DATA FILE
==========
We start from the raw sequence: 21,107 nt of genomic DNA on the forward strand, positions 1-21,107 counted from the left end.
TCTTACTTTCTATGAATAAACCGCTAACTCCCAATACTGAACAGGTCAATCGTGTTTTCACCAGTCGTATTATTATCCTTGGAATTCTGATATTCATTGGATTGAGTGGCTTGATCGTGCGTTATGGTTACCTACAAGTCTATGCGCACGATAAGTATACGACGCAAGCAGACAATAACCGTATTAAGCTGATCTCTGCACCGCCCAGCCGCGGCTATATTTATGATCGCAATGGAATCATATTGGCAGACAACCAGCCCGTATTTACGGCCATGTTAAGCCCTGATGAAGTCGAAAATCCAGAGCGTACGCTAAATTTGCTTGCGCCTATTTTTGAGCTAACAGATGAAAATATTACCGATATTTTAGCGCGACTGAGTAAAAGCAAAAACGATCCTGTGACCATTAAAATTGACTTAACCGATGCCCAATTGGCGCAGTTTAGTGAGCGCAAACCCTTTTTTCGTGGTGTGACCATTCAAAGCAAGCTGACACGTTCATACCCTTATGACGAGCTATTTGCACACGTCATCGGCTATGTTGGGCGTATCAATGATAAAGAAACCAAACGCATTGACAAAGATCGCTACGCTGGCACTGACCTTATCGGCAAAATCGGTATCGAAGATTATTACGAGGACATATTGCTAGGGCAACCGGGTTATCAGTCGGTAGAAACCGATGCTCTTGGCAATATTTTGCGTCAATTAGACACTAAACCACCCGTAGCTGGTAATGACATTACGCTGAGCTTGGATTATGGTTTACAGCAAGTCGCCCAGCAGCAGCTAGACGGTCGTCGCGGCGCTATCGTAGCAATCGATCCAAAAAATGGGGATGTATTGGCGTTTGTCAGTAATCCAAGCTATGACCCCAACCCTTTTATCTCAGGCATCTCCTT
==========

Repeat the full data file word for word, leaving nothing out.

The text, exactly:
We start from the raw sequence: 21,107 nt of genomic DNA on the forward strand, positions 1-21,107 counted from the left end.
TCTTACTTTCTATGAATAAACCGCTAACTCCCAATACTGAACAGGTCAATCGTGTTTTCACCAGTCGTATTATTATCCTTGGAATTCTGATATTCATTGGATTGAGTGGCTTGATCGTGCGTTATGGTTACCTACAAGTCTATGCGCACGATAAGTATACGACGCAAGCAGACAATAACCGTATTAAGCTGATCTCTGCACCGCCCAGCCGCGGCTATATTTATGATCGCAATGGAATCATATTGGCAGACAACCAGCCCGTATTTACGGCCATGTTAAGCCCTGATGAAGTCGAAAATCCAGAGCGTACGCTAAATTTGCTTGCGCCTATTTTTGAGCTAACAGATGAAAATATTACCGATATTTTAGCGCGACTGAGTAAAAGCAAAAACGATCCTGTGACCATTAAAATTGACTTAACCGATGCCCAATTGGCGCAGTTTAGTGAGCGCAAACCCTTTTTTCGTGGTGTGACCATTCAAAGCAAGCTGACACGTTCATACCCTTATGACGAGCTATTTGCACACGTCATCGGCTATGTTGGGCGTATCAATGATAAAGAAACCAAACGCATTGACAAAGATCGCTACGCTGGCACTGACCTTATCGGCAAAATCGGTATCGAAGATTATTACGAGGACATATTGCTAGGGCAACCGGGTTATCAGTCGGTAGAAACCGATGCTCTTGGCAATATTTTGCGTCAATTAGACACTAAACCACCCGTAGCTGGTAATGACATTACGCTGAGCTTGGATTATGGTTTACAGCAAGTCGCCCAGCAGCAGCTAGACGGTCGTCGCGGCGCTATCGTAGCAATCGATCCAAAAAATGGGGATGTATTGGCGTTTGTCAGTAATCCAAGCTATGACCCCAACCCTTTTATCTCAGGCATCTCCTT